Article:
Wayne Langlois, senior vice president of sales and marketing at OrthoCAD, talks about his company’s drive to digitize orthodontic modeling.

OP What’s the difference between your indirect bonding service and others on the market?  

Langlois The main difference is the fact that we utilize our 3-D computer-aided technology to provide unparalleled bracket-placement precision and in-lab bracket positioning based on a doctor-approved digital treatment plan. This approach increases office efficiency and productivity, dramatically reducing overall treatment time by minimizing follow-up appointments for bracket repositioning and wire-bending. We offer IB trays in our original double-tray format, and we are now following the Roncone and OrthoQuest methods as well.    

OP  How are your digital study models helping the American Board of Orthodontics (ABO)?  

Langlois The OrthoCAD 3-D model, together with digital x-rays and digital images, allows the entire ABO case to be digitally graded and submitted, providing the following benefits:

? a permanent record of all ABO-related measurements and scores;

? user-friendly scoring tools that enable candidates to conveniently score pretreatment and posttreatment models prior to submission; and

? the capability to submit the information   to the ABO electronically, making ABO submission easier and less expensive.

This means that cases can be discussed and evaluated remotely, without the ABO directors having to convene in a single location. Information can also be used and shared during presentations and interactive university discussions.

OP  What’s next at OrthoCAD? 

Langlois An intraoral scanner for dental and orthodontic applications. Initially focusing on the crown and bridge market, we will expand our offering to include a scanner capable of capturing full-arch images perfect for orthodontic applications. Our goal is to virtually eliminate the need for traditional analog impressions and materials.

Holding Strong

Paul Wilkens, vice president of marketing and product development at Ortho Technology, discusses the latest in bonding technology.

OP What qualities should an orthodontist look for in a bonding system?

Wilkens The first and most important quality that orthodontists must look for is proven clinical performance. Beyond that, the ideal bonding adhesive should provide strong and reliable bonding and have a balanced viscosity that allows for easy handling and application to the bracket base, while still being firm enough to eliminate bracket drift after placement. Look for published studies, or ask the company to provide quantifiable data that compares their products to other products already in the marketplace. Ortho Technology’s line of Resilience® Bonding Adhesives has more than 15 years of proven clinical performance worldwide and comes with a 100% money-back guarantee.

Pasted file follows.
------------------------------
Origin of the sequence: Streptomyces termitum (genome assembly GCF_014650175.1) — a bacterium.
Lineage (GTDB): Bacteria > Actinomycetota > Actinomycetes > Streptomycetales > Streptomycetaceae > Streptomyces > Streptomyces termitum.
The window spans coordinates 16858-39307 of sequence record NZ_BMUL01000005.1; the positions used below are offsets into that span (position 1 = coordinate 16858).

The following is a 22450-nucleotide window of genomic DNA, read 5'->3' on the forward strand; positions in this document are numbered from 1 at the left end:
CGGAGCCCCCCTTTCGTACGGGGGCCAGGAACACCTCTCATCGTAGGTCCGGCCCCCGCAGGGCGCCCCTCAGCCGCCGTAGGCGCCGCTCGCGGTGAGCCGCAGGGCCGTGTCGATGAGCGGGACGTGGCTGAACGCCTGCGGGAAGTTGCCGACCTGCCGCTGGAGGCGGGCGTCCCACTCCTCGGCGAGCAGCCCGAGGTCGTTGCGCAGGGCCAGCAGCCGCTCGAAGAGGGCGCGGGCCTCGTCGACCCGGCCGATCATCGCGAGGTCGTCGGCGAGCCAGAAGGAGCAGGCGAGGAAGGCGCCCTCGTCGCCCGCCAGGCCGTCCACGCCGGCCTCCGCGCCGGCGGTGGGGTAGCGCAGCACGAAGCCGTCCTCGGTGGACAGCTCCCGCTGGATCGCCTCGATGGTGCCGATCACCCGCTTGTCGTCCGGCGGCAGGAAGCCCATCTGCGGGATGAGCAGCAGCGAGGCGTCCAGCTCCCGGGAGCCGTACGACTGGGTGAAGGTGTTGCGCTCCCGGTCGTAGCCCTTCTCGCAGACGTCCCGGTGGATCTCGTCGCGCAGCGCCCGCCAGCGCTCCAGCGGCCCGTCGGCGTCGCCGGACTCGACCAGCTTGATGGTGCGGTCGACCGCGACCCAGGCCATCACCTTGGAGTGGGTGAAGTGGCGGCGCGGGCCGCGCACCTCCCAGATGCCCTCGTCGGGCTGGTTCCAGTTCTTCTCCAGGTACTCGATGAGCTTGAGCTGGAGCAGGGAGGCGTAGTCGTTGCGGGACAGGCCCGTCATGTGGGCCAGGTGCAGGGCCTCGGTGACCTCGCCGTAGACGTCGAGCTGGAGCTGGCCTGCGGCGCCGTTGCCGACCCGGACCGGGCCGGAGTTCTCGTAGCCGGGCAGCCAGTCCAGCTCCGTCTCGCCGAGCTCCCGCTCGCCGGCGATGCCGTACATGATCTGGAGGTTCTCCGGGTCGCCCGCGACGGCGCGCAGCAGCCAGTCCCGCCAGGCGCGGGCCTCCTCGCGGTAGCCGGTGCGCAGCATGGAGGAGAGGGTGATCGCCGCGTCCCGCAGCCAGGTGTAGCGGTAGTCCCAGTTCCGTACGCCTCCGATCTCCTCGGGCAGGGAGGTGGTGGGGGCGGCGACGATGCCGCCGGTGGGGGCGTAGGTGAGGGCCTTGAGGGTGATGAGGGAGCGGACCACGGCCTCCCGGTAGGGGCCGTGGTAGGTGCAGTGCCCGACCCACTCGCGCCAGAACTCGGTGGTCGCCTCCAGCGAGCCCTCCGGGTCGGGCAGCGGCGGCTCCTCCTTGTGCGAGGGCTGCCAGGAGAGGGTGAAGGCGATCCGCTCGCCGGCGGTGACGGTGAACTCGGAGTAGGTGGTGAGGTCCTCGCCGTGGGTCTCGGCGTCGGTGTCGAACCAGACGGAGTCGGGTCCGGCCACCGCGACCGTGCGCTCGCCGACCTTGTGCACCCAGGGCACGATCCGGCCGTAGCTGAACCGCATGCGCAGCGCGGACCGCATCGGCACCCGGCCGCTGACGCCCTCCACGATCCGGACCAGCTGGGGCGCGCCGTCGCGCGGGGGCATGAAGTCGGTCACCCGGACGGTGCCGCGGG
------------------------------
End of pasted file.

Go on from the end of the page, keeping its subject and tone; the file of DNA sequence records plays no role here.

OP What is the difference between your light-cure and self-cure systems?

Wilkens The Resilience Light-Cure Bonding System provides a more controllable working time and a faster set time due to the fact that the orthodontist can light-cure the bracket when they desire. Whereas the Resilience Self-Cure Bonding System has set working and curing time constraints that the doctor must work within once the material is mixed. Light-cure adhesives have become more popular in recent years due to advancements in curing lights, which have made them more powerful and less expensive. Orthodontists are now able to quickly place and cure brackets with a more efficient process, saving valuable chairtime and ensuring more accurate bracket placement.

OP What products and/or processes do you think will be the future of orthodontic bonding technology?

Wilkens Based on the clinical needs of orthodontists and their desire to provide patients with the best possible treatment results, including enamel that is free of decalcification, I see the future of bonding technology to be in a next-generation bonding adhesive that has all the best properties of a resin-filled composite that creates strong, reliable bonds with a balanced viscosity.

Also, it would be more hydrophilic, or “moisture friendly,” allowing orthodontists to bond in a moist environment for a more forgiving bonding technique. Finally, it would have the fluoride-releasing and recharging feature of resin-modified glass ionomer to ensure there is no decalcification of the patient’s enamel during treatment.